“When companies figure out how to shape their design, production, and manufacturing cycle from rigid planning and production systems to unique customer-driven experiences, they’ll design a way to respond in smaller bursts of more profitable cycles.”

“Organizations can be in a constant conversation to learn what is working and what is not, and adapt on the fly.”

“What is interesting about this approach is that no company has to get it right the first time; it just has to know how to learn and discover what works for growth. A firm that waits until it gets it right will actually be at a disadvantage.”

“The Social Era rewards those that can bring together a herd of gazelles by which they can be fast, fluid, and flexible. What we reward in the Social Era is being connected to customer insights and acting with relevance in what we produce and deliver.”

That last quote could be misinterpreted as authors communicating with their “herd” of readers and swiftly producing a series of formulaic genre books.

However, it’s possible for an author to work with readers and still produce unique and valuable literature; and, if you visit Nilofer’s site or read her book, you’ll see that she’s far from proposing we suck up to enervated consumers

Here’s a link to a Webinar of Nilofer talking about The Social Rules: Communication That Will Change Your Company.

And, here’s a short video with her talking about some of the human barriers to innovation:


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6 responses to “The #SocialEra Is Much More Than Just “Social Media” . . .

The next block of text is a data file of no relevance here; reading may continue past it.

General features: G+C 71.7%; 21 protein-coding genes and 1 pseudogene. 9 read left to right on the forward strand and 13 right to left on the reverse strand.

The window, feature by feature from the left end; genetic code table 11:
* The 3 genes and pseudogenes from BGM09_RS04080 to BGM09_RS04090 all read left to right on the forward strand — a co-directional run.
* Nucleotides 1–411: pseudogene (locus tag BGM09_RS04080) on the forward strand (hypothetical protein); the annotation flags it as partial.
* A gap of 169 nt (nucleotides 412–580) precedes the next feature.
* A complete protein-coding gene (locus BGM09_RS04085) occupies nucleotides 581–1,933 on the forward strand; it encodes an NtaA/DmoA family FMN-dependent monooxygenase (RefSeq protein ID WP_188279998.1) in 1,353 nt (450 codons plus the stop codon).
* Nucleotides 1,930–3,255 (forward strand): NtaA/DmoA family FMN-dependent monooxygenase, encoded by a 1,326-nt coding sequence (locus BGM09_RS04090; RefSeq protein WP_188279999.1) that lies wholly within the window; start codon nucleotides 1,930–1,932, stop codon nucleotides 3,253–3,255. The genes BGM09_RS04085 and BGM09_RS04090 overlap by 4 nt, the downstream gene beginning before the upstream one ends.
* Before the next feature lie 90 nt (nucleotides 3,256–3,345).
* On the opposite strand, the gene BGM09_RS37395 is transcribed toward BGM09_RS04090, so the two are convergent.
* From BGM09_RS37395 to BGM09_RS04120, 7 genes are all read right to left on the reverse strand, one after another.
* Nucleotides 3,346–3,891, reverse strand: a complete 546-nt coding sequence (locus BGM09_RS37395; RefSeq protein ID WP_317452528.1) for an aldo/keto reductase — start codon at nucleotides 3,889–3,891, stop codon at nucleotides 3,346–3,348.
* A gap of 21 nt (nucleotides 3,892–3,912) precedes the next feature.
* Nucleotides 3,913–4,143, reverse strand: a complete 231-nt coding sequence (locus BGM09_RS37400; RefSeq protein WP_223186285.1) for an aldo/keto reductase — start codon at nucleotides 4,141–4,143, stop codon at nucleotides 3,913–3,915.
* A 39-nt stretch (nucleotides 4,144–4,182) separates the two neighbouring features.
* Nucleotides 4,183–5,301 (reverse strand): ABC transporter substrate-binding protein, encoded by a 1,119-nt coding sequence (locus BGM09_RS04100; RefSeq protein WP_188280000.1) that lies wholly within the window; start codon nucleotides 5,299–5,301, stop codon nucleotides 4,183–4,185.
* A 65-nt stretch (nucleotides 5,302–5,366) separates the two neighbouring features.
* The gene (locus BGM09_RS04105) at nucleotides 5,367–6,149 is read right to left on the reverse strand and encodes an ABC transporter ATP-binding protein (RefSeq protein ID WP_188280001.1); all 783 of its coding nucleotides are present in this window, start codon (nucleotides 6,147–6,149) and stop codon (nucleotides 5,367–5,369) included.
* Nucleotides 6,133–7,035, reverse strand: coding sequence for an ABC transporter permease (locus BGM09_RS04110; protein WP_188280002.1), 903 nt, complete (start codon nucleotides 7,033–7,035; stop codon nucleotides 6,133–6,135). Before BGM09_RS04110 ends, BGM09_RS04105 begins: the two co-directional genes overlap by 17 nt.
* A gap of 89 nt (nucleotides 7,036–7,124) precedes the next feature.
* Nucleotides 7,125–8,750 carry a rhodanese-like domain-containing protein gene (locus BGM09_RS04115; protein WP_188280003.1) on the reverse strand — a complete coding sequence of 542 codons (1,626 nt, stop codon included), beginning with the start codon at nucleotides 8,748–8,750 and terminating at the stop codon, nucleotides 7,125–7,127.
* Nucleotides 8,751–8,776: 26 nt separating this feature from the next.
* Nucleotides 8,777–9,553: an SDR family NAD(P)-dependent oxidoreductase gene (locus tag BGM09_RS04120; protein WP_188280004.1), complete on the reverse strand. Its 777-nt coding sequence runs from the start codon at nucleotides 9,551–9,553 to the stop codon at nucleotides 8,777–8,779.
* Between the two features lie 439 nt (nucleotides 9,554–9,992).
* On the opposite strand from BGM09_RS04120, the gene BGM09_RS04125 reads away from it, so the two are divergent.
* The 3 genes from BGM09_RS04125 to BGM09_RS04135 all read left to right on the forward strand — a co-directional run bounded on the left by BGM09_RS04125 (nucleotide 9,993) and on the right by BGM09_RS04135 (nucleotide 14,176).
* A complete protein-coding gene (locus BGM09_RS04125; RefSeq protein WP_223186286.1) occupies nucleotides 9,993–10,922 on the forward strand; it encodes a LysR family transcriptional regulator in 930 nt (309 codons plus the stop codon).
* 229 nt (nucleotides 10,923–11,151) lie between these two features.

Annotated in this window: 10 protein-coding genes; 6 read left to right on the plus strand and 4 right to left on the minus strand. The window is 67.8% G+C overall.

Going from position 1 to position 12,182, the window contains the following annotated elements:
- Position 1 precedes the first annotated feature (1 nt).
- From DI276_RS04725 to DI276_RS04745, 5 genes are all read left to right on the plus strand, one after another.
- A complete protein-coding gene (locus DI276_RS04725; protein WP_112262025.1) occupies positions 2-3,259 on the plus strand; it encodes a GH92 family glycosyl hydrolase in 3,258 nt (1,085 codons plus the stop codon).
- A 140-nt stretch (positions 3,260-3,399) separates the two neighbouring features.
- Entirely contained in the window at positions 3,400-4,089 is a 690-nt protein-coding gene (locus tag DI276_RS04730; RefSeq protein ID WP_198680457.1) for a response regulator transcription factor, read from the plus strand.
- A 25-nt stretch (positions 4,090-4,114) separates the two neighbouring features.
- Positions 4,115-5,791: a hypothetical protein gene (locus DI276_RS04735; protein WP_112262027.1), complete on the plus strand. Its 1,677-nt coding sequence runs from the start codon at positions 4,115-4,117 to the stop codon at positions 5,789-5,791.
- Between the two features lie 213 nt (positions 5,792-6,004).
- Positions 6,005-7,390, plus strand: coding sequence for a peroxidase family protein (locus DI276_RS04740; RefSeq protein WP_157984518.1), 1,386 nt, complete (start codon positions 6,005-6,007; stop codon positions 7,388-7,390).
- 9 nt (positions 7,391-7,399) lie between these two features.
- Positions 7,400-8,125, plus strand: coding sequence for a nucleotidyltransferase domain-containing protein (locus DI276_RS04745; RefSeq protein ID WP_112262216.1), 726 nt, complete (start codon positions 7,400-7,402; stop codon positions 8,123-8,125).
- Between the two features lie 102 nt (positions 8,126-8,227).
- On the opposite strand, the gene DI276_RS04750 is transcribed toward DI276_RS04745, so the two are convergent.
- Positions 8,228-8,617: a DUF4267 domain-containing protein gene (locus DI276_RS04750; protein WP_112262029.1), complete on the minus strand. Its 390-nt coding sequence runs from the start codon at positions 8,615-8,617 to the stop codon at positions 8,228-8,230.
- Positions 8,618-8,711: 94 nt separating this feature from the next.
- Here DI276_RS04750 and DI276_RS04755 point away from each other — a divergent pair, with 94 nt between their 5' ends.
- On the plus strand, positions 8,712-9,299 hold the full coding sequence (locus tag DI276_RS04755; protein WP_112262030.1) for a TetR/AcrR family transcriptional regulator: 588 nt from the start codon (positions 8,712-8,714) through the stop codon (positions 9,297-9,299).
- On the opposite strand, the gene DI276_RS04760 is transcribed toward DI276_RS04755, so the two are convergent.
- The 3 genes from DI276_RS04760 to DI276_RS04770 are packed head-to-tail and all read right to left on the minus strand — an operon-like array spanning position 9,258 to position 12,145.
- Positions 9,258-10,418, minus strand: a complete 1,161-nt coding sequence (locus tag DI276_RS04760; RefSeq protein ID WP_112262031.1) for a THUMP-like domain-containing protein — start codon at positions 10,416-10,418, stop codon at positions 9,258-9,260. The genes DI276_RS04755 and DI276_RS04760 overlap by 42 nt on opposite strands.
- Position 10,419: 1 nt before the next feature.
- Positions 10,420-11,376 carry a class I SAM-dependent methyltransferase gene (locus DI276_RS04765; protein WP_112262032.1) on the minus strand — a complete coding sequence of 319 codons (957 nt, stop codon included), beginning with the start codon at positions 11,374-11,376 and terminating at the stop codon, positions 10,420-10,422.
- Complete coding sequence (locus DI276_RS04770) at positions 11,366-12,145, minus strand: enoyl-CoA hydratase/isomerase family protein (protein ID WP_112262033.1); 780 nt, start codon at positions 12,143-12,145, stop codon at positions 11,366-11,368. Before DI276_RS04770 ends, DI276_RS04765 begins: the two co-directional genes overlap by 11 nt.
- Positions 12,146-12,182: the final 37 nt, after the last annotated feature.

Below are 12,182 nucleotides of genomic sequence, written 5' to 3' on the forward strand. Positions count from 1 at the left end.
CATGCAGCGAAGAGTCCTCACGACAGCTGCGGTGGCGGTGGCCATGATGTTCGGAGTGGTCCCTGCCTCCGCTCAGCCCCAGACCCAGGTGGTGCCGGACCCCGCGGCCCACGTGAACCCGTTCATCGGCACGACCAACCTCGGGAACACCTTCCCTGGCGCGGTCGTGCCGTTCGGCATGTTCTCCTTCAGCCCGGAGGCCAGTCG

1. Martina Sevecke-Pohlen October 25, 2013 at 2:20 am

    I haven’t finished reading Nilofer Merchant’s book yet, so maybe I will stumble upon an answer later in the book. Her ideas sound exciting, but I am confused about one thing. If People, as in the case of McAfee, give their expertise for free because they care so much about the product, how will they ever get money (to buy the product)?
    What do you think?

    Like

    • Alexander M Zoltai October 25, 2013 at 10:29 am

      I believe the answer is that the company has other offers of service that are optional

      When you get to the answer in the book, please correct me if I’m wrong :-)

      Like

      • Martina Sevecke-Pohlen November 4, 2013 at 3:44 am

        I’m sorry I come back so late. We had a storm over the North of Germany last Monday. Two trees in our garden fell. Fortunately nobody was injured but we had to get rid of a vast amount of Wood. :-)
        If I remember rightly what I read, Ms Merchant assumes that people who have paid jobs still give their expertise for free to other companies they admire. What I like is her distinction between work and a job. This is applicable to big companies and small businesses alike, and self-publishing authors already use, as you wrote in your post, this strategy when they work with freelance editors and designers. The Social Era demands a new way of thinking about work for workers on all levels of responsibility and income. This offers chances for people from “difficult” backgrounds who have never felt wanted and appreciated in School or in their jobs.

        Like

        • Alexander M Zoltai November 4, 2013 at 8:31 am

          You make an extremely salient point, Martina—the #SocialEra brings not just a new paradigm for work and art but empowers people who are currently “shut out” of the “System”

          Thank you for your insight :-)

          Like

  2. Pingback: How Do Writers Find Their “Voice”? | Notes from An Alien

  3. Pingback: Revisiting The #SocialEra | Notes from An Alien